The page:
B. Actions to be taken

  1. Actions to be taken by the Watch Officer:

        a) prepare the upper deck to dive (Seamanship),


  1. Explanation of 43:

In preparing the upper deck to dive the following directives are to be particularly emphasized:

No loose items may lie under the upper deck. All objects, such as lines, fenders, torpedo loading device, gangway, dingy, must be lashed, so that they cannot be knocked loose and foul the anchor or rescue equipment, air, diesel exhaust and vent ducting or also the propellers. The dogs of all access hatches and other fasteners must be checked for proper closing. Attention must be paid to the fact that the access hatches are closed correctly and do not rattle. The signal buoy (if installed) must be latched and secured. The drain and plug screw of the dingy must be open.

In readying the bridge, attention is to be paid to the fact that all folding seats are well secured because otherwise, they will rattle during submerged cruise. All wooden gratings need to be checked.

The speaking tube cocks are closed on the order of the Commander. If they remain open at prepare to submerge, they must be closed not later than by the closing of the conning tower hatch.


  1. The senior man in each room reports readiness to dive to the Engineering Officer.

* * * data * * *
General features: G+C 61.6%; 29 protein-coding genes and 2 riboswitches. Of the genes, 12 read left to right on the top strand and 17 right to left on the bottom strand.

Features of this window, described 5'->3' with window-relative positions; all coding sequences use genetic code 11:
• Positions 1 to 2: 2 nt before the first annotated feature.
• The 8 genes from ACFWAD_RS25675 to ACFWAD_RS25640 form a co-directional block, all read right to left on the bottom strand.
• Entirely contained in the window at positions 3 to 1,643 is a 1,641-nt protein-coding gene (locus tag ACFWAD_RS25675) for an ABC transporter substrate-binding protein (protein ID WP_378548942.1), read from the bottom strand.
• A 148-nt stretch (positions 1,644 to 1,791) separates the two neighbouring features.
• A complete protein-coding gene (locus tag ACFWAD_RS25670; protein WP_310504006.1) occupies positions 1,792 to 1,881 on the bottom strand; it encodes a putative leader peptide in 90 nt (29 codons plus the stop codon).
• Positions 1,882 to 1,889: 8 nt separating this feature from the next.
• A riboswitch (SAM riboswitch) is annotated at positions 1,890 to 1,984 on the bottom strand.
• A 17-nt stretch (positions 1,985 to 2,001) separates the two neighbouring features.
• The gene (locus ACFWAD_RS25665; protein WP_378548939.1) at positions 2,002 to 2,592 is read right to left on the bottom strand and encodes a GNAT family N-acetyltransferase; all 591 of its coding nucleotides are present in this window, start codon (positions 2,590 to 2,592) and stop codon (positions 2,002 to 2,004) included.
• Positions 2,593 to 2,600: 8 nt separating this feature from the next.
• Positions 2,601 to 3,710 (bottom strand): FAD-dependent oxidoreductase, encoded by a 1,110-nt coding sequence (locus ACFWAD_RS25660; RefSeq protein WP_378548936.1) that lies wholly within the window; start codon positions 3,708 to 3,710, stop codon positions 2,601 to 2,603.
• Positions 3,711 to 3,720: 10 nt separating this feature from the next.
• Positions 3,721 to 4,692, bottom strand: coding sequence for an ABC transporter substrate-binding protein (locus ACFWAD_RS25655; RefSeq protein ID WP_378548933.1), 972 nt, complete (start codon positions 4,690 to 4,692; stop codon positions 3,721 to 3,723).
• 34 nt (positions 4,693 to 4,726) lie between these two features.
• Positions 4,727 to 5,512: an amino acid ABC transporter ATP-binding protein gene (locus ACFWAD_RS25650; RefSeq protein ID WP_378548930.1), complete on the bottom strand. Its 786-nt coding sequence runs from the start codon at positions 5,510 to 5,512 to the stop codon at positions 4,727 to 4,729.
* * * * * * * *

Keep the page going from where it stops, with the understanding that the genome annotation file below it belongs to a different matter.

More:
C. Reports

  1. The Commander receives the following reports by the Watch Officer (meaning the responsible Section Officer in each case):

        a) "Upper deck ready to dive",

         b) "Torpedo armament ready to dive",

        c) "Artillery ready to dive" and

        d) "Communications ready to dive".


  1. The Commander is personally responsible for opening and closing the conning tower hatch. After opening or closing the Commander notifies the boat:

    Commander: "Conning tower hatch is open or closed".

After the ready to dive condition report has been issued there should be no interruptions. If however, an interruption is necessary, the Commander, the Engineering Officer and the Watch Officer must be informed simultaneously.


  1. Condition of the boat:

    Boat is ready to dive, crew is at diving stations.

Orders and reports:

     Commander: "Closing conning tower hatch".

    Commander: "Conning tower hatch off. Negative pressure test".

The Order: "Coning tower hatch off" is passed to all rooms verbally man to man.


Before I retired, I was an electrical engineer and rode a number of submarines in order to test sonar systems that my company had installed. Normally we stayed on board for the entire trip which was usually 4-5 days. On one occasion, a supercharger on one of the two engines literally exploded. The submarine had to immediately surface and we proceeded to limp back to port on one engine. However, at one point, we were allowed to go out on deck to get some fresh air. We were able to dangle our feet over the side. To me, it seemed like we were on a whale. To finally get to the point, while we were on the deck, there were 2 sailors in wet suits who were there in case one of us fell overboard. Also, when we climbed down the hatch, they made sure that everyone was back in before closing the hatch. So have no fear, there is no chance that someone would be left on deck while the submarine submerged.